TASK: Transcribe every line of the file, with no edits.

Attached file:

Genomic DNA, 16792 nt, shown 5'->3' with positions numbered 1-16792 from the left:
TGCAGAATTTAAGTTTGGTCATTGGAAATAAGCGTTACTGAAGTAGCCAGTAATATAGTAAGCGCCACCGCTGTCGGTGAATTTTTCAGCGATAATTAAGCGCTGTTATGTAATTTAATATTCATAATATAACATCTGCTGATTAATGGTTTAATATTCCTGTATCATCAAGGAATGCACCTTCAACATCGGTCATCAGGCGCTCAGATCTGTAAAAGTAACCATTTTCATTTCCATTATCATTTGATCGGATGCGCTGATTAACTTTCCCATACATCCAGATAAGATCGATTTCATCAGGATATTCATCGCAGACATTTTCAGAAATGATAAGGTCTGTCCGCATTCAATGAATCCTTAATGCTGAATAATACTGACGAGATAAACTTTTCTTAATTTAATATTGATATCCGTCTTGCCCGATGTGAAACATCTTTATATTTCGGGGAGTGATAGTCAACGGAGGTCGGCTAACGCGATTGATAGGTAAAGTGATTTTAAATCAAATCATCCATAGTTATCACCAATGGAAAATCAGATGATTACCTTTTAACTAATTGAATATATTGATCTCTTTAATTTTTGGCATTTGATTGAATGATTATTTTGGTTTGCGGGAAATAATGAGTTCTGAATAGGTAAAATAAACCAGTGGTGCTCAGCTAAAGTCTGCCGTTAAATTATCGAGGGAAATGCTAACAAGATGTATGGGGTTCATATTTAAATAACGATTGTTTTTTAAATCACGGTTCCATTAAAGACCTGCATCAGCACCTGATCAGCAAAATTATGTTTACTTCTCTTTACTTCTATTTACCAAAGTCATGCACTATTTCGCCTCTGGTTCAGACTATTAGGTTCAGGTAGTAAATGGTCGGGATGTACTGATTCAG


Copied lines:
Genomic DNA, 16792 nt, shown 5'->3' with positions numbered 1-16792 from the left:
TGCAGAATTTAAGTTTGGTCATTGGAAATAAGCGTTACTGAAGTAGCCAGTAATATAGTAAGCGCCACCGCTGTCGGTGAATTTTTCAGCGATAATTAAGCGCTGTTATGTAATTTAATATTCATAATATAACATCTGCTGATTAATGGTTTAATATTCCTGTATCATCAAGGAATGCACCTTCAACATCGGTCATCAGGCGCTCAGATCTGTAAAAGTAACCATTTTCATTTCCATTATCATTTGATCGGATGCGCTGATTAACTTTCCCATACATCCAGATAAGATCGATTTCATCAGGATATTCATCGCAGACATTTTCAGAAATGATAAGGTCTGTCCGCATTCAATGAATCCTTAATGCTGAATAATACTGACGAGATAAACTTTTCTTAATTTAATATTGATATCCGTCTTGCCCGATGTGAAACATCTTTATATTTCGGGGAGTGATAGTCAACGGAGGTCGGCTAACGCGATTGATAGGTAAAGTGATTTTAAATCAAATCATCCATAGTTATCACCAATGGAAAATCAGATGATTACCTTTTAACTAATTGAATATATTGATCTCTTTAATTTTTGGCATTTGATTGAATGATTATTTTGGTTTGCGGGAAATAATGAGTTCTGAATAGGTAAAATAAACCAGTGGTGCTCAGCTAAAGTCTGCCGTTAAATTATCGAGGGAAATGCTAACAAGATGTATGGGGTTCATATTTAAATAACGATTGTTTTTTAAATCACGGTTCCATTAAAGACCTGCATCAGCACCTGATCAGCAAAATTATGTTTACTTCTCTTTACTTCTATTTACCAAAGTCATGCACTATTTCGCCTCTGGTTCAGACTATTAGGTTCAGGTAGTAAATGGTCGGGATGTACTGATTCAG